The role of an accountant in managing business transaction is varied and significant. In order to succeed in making accurate transactions, accountant must have a concrete grip of accounting procedures such as those involved in shipment of goods. The case study of Dobbs Wholesale Antiques provides some critical information that is useful in making of recording of sales. As indicated in the sale terms under the FOB shipping point, the company has to record all sales when the goods leave the company’s dock. According to Needles and Powers (2010), the FOB shipping point allows firms to sell goods to their customer and record revenues once the good leave the port. In addition to this, the company transfer the shipping cost to the consumer who will have to handle all the freight charges levied on the goods.
As presented in the case study, it is apparent that Dobb’s decides when to ship goods depending on some factors such as profit earned, and thus a display of unethical conduct. Given that the Dobb’s wholesale antiques receive orders a week before shipping the goods, it is unethical to hasten the process for the sake of making revenues at a short time than expected. Certainty, I disapprove Dobb’s decision to ship all goods to customers at an earlier date. The decision to ship such goods is often motivated by financial factors that can have an impact on the relationship between the firm and its customers if practiced. When customers place orders for goods, they expect them to be shipped in a week’s time and perhaps be recorded as inventory in January. However, Dobb’s actions put the company’s reputation at risk and thus unacceptable.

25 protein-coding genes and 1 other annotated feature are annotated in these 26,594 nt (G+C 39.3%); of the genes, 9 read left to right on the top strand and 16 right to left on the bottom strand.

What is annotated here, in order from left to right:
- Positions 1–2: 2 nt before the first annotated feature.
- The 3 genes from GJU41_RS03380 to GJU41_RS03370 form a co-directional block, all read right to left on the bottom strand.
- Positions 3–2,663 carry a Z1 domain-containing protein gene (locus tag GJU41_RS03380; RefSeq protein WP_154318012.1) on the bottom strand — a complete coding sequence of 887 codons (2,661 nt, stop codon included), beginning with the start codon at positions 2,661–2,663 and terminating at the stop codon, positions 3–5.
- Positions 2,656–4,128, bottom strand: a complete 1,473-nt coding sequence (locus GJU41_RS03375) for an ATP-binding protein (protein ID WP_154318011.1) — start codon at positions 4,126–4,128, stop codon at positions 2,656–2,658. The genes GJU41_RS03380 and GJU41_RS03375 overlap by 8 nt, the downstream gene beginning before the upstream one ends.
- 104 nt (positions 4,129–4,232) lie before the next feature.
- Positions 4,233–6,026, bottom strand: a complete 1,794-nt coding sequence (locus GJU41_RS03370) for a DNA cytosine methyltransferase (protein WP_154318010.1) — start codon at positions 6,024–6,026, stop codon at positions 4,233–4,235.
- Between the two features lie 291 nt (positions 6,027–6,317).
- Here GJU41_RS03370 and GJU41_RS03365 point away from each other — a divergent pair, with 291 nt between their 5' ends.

Dobb has not broken any accounting rule, but his firm has an opportunity of shipping goods in a better way. Since the company created a tradition of shipping goods a week after customers place orders, this schedule can be applied by the firm all orders that customers place for delivery. This way, the company will be consistent in its transactions.